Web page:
Q: Who is responsible for personal injuries or death in a construction accident?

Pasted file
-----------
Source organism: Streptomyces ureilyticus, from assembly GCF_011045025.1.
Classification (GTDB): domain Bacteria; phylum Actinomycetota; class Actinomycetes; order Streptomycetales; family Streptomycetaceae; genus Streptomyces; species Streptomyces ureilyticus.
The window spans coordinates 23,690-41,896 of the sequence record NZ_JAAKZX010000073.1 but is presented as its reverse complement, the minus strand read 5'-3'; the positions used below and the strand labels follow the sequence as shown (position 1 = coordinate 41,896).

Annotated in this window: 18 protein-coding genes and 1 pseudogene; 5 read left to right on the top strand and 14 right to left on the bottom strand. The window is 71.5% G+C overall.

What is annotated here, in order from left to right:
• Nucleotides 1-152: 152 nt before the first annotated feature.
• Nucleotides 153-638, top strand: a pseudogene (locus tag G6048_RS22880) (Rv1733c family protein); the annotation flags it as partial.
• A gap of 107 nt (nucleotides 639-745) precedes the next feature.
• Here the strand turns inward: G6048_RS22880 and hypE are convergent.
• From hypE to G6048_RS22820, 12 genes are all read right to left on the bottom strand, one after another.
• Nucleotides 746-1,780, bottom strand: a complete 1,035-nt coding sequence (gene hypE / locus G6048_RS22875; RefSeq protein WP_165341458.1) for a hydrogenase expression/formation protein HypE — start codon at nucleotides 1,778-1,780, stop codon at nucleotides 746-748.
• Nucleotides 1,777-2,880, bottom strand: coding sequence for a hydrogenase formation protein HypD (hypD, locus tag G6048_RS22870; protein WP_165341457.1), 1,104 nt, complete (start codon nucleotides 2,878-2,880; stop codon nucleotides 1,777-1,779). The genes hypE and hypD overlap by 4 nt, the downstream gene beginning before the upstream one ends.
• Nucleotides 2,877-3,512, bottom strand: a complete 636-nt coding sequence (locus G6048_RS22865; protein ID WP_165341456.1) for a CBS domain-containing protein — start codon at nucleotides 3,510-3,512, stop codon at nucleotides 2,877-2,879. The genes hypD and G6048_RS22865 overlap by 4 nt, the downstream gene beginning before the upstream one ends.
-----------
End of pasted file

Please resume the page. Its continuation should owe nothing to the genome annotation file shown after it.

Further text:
If you’ve ever wandered the streets of New York City and the surrounding boroughs, you’ll notice construction on every corner…from scaffolding along the sidewalks to gigantic cranes hoisting heavy materials high overhead. Construction work is inherently dangerous. Construction accidents may give rise to numerous claims and lawsuits, depending on the particular circumstances. A skilled construction accident attorney has extensive knowledge and experience in this complex area of law in which the doctrines of personal injury, wrongful death, and Workers’ Compensation (“Workers’ Comp”) often overlap. When an employee is injured on the job, s/he is entitled to Workers’ Comp benefits. Workers’ Comp covers the employee’s medical expenses for treatment and rehabilitation related to the injuries suffered in the workplace accident. In addition, Workers’ Comp will pay a percentage of the worker’s weekly wage (based on a particular formula). However, Workers Comp benefits do not compensate for the worker’s pain and suffering. Can a worker injured on a construction site recover pain and suffering damages and compensation for all their lost past and future income and medical needs? Fortunately, the complex field of construction accident law enables an injured worker to also sue one or more third parties who may be liable for his or her injuries. Owners, architects, equipment manufacturers, general contractors, subcontractors and supervisors could shoulder some of the blame if safety rules and regulations were not followed or if a defective or dangerous product was involved. There are countless examples of dangerous products including scaffolding, cranes, power tools, bulldozers, forklifts, boilers, and other construction equipment. Recently two workers were killed in a crane accident in Queens, New York when a 6,500 pound beam that a crane was lifting came loose and crushed not only the crane operator in the cab but also a flagman on the ground. An investigation will look into many factors to determine which parties may be liable for the accident and the resulting injuries. One factor to consider would be whether or not it was safe to operate the crane that day with winds gusting at more than 40 miles an hour and whether wind was a factor in the accident. New regulations for crane operations on windy days were enacted in response to a prior deadly crane collapse last winter which was blamed in part on strong winds. Another theory is that a “rigging failure” may have sent the beam crashing to the ground. Had they survived, the crane operator and flagman could have pursued Workers’ Comp claims and personal injury lawsuits for their serious injuries. Since they died from their injuries, certain close relatives may be entitled to recover compensatory damages under a wrongful death claim, depending on the particular circumstances. Wrongful death damages may include funeral expenses, the medical costs associated with the accident, lost income/support of relatives who relied on the victim for financial support, and more. Each construction accident case, whether for personal injury or wrongful death, is unique and requires careful evaluation by an experienced attorney. The attorneys at Jaroslawicz & Jaros in New York City have extensive experience in construction accident cases and have obtained many multi-million dollar settlements and verdicts on behalf of injured construction workers, including a record-breaking $44 million verdict for one worker. If you or a loved one has been injured in a construction accident, call Jaroslawicz & Jaros for a free consultation at 800.269.2780.